Value Relevance and Firm Specific Attributes: Empirical Evidence from Listed Non-Financial Firms in Nigeria

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Value Relevance and Firm Specific Attributes: Empirical Evidence from Listed Non-Financial Firms in Nigeria

VALUE RELEVANCE AND FIRM SPECIFIC ATTRIBUTES: EMPIRICAL EVIDENCE FROM LISTED NON-FINANCIAL FIRMS IN NIGERIA

Offor, T. N. (PhD) and Akwuobi Bridget Udekwesili

Department of Accountancy

Chukwuemeka Odumegwu Ojukwu University, Igbariam, Anambra State

Mail: budekwesili1@gmail.com

Abstract

This study empirically investigated the value relevance of firm characteristics of non-financial companies in Nigeria using a ten (10) year time frame (2012 to 2021). To achieve this objective, the researchers employed one notable valuation model; Ohlson 1995 Valuation Model with dividend payout ratio as the financial information which was included in the model. Further, the study employed ex-post facto and descriptive research design on a data set sourced from annual financial reports of listed non-financial firms in Nigeria. To this end, the study hypothesized that dividend payout ratio (which is the financial information) has no significant relevant value among listed non-finance companies in Nigeria. Least square Dummy Variable regression analysis technique was employed to obtain estimates and the outcomes were discussed after validating the coefficients which were obtained from the regression analysis. Results obtained from the descriptive statistics showed that on average listed non-financial firms in Nigeria pay about one hundred and thirty-seven naira (137.14) as dividend during the period under consideration. Specifically, the result indicates that the stock market investors reactions towards dividend payout is positive which further strengthen the notion that investors perceive the information on dividend payout as value enhancing rather than value decreasing. This study contributed to the emerging field of value relevance especially in an underdeveloped market such as Nigeria by presenting empirical evidence relating to the relevant value of firm characteristics with practical financial implications that will be most useful to investors.

Keywords:      Value Relevance, Dividend Payout Ratio, Earnings per share

1.0       Introduction

The availability of information to decision makers facilitates strategic decisions. Such information, which may be firm-specific (attributes), is obtained from financial reports generated by the accounting system. Accounting information is relevant because it aids in analyzing the firm’s current performance and value, as well as predicting future financial performance (Menike, Prabath, 2014). Clearly, the value relevance literature is concerned with investigating the relationship between a specific financial information and firm performance in order to provide an assessment of its use or proposed use in financial analysis. Thus, relevance is concerned with information’s ability to influence management decisions. Information in this context is understood to mean changes in expectations in outcomes of events such that financial information is value relevant if it leads to a change in the management’s assessment of the probability distribution of future returns (Ali, & Jadoon, 2022). Barth, Beaver, & Landsman, (2001) note that a sufficiently large change must occur to induce a change in decision marker’s behaviour.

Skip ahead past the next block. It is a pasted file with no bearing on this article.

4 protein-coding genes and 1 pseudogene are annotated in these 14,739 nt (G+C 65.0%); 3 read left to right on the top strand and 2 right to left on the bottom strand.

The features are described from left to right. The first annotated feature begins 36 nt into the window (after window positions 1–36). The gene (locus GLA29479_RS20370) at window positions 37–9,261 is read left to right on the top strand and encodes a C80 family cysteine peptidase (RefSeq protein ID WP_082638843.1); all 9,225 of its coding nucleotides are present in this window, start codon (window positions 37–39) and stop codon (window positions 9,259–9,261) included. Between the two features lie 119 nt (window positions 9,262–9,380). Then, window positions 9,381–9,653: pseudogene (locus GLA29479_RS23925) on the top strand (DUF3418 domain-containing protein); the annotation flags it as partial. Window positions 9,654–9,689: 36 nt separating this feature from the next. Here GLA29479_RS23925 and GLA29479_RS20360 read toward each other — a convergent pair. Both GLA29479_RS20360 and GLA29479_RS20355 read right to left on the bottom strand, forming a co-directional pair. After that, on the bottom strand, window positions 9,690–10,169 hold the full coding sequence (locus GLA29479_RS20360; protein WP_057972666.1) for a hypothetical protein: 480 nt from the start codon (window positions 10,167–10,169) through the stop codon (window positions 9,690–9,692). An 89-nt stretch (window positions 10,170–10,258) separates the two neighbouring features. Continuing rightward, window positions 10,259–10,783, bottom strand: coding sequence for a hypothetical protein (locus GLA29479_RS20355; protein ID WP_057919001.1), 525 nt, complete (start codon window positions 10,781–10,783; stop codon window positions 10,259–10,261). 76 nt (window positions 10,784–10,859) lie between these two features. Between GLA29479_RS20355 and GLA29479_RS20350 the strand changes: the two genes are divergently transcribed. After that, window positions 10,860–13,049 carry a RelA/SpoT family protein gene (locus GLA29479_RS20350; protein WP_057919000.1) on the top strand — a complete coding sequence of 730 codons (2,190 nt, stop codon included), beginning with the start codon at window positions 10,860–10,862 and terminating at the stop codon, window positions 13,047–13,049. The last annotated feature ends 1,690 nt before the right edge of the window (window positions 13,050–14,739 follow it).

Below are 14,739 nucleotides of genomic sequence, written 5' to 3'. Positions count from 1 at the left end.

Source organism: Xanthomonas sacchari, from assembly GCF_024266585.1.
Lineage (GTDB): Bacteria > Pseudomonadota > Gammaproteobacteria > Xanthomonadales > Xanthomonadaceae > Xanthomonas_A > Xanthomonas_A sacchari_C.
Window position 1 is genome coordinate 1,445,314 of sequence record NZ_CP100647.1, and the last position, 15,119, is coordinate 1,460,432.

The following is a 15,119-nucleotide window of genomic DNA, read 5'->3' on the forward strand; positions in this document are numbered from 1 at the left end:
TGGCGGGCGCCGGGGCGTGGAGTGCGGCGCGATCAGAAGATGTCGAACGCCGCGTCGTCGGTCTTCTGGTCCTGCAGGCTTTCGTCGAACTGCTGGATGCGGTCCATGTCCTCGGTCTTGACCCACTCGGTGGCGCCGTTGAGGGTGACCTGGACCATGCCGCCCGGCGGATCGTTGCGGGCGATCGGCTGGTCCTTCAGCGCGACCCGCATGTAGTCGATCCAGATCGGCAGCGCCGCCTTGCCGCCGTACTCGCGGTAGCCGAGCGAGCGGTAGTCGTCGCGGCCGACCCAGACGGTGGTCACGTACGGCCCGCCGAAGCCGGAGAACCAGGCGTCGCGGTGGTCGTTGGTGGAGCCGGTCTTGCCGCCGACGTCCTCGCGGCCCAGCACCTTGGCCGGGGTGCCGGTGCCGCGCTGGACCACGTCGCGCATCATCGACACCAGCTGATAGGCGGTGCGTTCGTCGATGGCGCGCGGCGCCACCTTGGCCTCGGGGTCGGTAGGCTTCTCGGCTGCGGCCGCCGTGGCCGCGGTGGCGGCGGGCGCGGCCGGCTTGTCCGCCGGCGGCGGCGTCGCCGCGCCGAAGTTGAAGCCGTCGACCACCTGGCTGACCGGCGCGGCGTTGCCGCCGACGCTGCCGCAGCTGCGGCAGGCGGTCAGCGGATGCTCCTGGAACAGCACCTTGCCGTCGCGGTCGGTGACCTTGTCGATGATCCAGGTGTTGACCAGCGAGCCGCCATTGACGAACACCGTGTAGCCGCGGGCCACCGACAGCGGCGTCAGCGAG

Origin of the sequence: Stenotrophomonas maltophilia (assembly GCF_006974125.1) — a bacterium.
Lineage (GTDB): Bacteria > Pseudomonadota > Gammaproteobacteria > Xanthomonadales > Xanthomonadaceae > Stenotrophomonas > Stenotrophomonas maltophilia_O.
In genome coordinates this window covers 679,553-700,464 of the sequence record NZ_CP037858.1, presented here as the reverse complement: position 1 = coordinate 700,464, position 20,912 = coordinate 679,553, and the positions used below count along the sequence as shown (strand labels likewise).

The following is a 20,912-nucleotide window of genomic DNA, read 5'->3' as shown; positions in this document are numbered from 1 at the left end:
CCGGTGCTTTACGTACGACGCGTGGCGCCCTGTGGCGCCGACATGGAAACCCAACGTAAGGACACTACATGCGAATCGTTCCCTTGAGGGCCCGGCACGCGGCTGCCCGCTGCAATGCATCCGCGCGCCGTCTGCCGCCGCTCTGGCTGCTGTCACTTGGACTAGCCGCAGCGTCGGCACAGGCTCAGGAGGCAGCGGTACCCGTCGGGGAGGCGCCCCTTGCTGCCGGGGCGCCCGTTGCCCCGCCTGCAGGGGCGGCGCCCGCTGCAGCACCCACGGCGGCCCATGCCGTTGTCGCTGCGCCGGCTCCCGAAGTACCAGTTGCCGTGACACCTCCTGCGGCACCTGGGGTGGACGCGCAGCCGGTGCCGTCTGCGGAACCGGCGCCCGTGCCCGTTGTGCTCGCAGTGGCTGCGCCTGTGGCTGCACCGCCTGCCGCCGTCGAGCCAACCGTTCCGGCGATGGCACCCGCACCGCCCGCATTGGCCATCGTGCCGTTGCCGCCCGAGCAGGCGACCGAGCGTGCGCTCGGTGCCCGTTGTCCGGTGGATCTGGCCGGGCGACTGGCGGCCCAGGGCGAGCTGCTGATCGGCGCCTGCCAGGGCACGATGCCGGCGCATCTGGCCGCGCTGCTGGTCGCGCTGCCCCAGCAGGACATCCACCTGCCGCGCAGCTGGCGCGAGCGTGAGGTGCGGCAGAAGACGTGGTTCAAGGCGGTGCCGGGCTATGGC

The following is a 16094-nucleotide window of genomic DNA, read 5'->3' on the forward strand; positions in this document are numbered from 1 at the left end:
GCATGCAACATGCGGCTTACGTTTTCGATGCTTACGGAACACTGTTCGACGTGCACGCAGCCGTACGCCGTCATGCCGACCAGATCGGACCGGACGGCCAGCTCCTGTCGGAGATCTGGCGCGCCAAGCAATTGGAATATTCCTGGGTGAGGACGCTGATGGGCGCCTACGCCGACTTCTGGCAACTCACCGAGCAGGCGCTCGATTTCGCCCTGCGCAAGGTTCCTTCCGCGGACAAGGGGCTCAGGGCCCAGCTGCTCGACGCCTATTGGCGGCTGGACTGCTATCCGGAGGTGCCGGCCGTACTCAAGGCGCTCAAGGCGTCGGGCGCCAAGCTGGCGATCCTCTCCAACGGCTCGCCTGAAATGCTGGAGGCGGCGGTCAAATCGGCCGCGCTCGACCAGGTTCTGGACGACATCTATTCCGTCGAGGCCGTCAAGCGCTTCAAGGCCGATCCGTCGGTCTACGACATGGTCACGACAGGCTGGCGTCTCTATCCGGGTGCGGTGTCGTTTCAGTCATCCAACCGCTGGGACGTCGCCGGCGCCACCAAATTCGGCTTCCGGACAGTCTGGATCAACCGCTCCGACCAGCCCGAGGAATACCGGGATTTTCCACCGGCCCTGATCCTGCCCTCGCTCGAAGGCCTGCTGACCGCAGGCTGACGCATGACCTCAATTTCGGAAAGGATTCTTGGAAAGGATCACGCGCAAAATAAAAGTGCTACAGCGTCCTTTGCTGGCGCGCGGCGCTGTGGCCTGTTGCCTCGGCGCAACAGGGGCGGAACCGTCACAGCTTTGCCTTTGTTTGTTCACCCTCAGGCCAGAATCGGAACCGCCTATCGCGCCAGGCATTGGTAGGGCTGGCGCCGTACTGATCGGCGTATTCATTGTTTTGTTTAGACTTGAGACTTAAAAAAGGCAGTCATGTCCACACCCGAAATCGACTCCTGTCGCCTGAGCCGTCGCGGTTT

Value relevance studies attempt to determine which factors influence stock prices. In general, stock price movements occur on a daily basis, with some companies appreciating multiple times per day and others appreciating only once. However, such non-linear movement reveals that demand and supply are the most important factors influencing stock prices. Although this theory supports general economic equilibrium in the market, no comprehensive model exists to define price movements and changes in demand and supply. However, many factors, such as the company’s fundamentals, the economic situation, non-financial variables, and investor sentiments, must be considered (Malgharni et al. 2010; Akbar, Shah, & Stark, 2011; Amir and Lev, 1996; Nieh and Lee, 2001; Kahneman et al. 1991) have been adduced in the research to account for changes in demand and supply. Particularly, this study considers one relevant value factor (Dividend) from the literature studied. This factor has been studied but still lacks a comprehensive model of value determination.